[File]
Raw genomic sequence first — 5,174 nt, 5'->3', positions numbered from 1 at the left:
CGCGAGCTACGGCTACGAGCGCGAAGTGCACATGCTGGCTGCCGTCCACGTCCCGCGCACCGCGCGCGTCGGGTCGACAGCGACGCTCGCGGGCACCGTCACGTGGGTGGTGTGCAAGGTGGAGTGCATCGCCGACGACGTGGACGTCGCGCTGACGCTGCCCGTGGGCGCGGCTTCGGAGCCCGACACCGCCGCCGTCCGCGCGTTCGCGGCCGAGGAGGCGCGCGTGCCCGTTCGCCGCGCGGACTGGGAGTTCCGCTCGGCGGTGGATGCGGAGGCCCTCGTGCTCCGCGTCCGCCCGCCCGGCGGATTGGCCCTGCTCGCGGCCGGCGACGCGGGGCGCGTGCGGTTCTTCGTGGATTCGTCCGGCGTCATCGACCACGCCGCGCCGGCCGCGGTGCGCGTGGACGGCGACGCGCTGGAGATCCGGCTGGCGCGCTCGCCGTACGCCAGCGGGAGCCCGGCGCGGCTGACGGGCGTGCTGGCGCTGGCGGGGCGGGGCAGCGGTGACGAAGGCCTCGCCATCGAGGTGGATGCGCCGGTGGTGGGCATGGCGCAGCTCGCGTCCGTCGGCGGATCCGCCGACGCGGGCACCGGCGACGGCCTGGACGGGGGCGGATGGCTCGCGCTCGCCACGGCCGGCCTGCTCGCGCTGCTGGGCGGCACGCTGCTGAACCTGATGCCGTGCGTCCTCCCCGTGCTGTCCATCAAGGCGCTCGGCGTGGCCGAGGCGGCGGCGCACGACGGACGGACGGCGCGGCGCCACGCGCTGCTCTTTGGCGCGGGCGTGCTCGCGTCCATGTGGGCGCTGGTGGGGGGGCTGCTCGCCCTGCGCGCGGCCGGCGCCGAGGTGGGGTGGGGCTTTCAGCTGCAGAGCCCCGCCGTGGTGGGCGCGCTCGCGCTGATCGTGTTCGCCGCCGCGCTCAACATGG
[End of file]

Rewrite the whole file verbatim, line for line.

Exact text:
Raw genomic sequence first — 5,174 nt, 5'->3', positions numbered from 1 at the left:
CGCGAGCTACGGCTACGAGCGCGAAGTGCACATGCTGGCTGCCGTCCACGTCCCGCGCACCGCGCGCGTCGGGTCGACAGCGACGCTCGCGGGCACCGTCACGTGGGTGGTGTGCAAGGTGGAGTGCATCGCCGACGACGTGGACGTCGCGCTGACGCTGCCCGTGGGCGCGGCTTCGGAGCCCGACACCGCCGCCGTCCGCGCGTTCGCGGCCGAGGAGGCGCGCGTGCCCGTTCGCCGCGCGGACTGGGAGTTCCGCTCGGCGGTGGATGCGGAGGCCCTCGTGCTCCGCGTCCGCCCGCCCGGCGGATTGGCCCTGCTCGCGGCCGGCGACGCGGGGCGCGTGCGGTTCTTCGTGGATTCGTCCGGCGTCATCGACCACGCCGCGCCGGCCGCGGTGCGCGTGGACGGCGACGCGCTGGAGATCCGGCTGGCGCGCTCGCCGTACGCCAGCGGGAGCCCGGCGCGGCTGACGGGCGTGCTGGCGCTGGCGGGGCGGGGCAGCGGTGACGAAGGCCTCGCCATCGAGGTGGATGCGCCGGTGGTGGGCATGGCGCAGCTCGCGTCCGTCGGCGGATCCGCCGACGCGGGCACCGGCGACGGCCTGGACGGGGGCGGATGGCTCGCGCTCGCCACGGCCGGCCTGCTCGCGCTGCTGGGCGGCACGCTGCTGAACCTGATGCCGTGCGTCCTCCCCGTGCTGTCCATCAAGGCGCTCGGCGTGGCCGAGGCGGCGGCGCACGACGGACGGACGGCGCGGCGCCACGCGCTGCTCTTTGGCGCGGGCGTGCTCGCGTCCATGTGGGCGCTGGTGGGGGGGCTGCTCGCCCTGCGCGCGGCCGGCGCCGAGGTGGGGTGGGGCTTTCAGCTGCAGAGCCCCGCCGTGGTGGGCGCGCTCGCGCTGATCGTGTTCGCCGCCGCGCTCAACATGG